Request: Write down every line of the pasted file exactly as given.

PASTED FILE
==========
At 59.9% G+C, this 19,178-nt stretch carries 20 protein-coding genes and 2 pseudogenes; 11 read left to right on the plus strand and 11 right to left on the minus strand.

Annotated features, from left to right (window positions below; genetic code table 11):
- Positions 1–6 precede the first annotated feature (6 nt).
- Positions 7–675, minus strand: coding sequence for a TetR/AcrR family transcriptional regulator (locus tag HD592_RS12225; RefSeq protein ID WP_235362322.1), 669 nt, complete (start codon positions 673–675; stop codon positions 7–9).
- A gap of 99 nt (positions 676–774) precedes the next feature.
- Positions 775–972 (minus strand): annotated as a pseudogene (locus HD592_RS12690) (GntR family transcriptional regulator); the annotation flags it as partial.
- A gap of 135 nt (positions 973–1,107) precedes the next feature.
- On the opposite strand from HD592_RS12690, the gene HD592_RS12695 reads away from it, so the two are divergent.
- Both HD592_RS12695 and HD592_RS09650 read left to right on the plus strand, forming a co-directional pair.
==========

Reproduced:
At 59.9% G+C, this 19,178-nt stretch carries 20 protein-coding genes and 2 pseudogenes; 11 read left to right on the plus strand and 11 right to left on the minus strand.

Annotated features, from left to right (window positions below; genetic code table 11):
- Positions 1–6 precede the first annotated feature (6 nt).
- Positions 7–675, minus strand: coding sequence for a TetR/AcrR family transcriptional regulator (locus tag HD592_RS12225; RefSeq protein ID WP_235362322.1), 669 nt, complete (start codon positions 673–675; stop codon positions 7–9).
- A gap of 99 nt (positions 676–774) precedes the next feature.
- Positions 775–972 (minus strand): annotated as a pseudogene (locus HD592_RS12690) (GntR family transcriptional regulator); the annotation flags it as partial.
- A gap of 135 nt (positions 973–1,107) precedes the next feature.
- On the opposite strand from HD592_RS12690, the gene HD592_RS12695 reads away from it, so the two are divergent.
- Both HD592_RS12695 and HD592_RS09650 read left to right on the plus strand, forming a co-directional pair.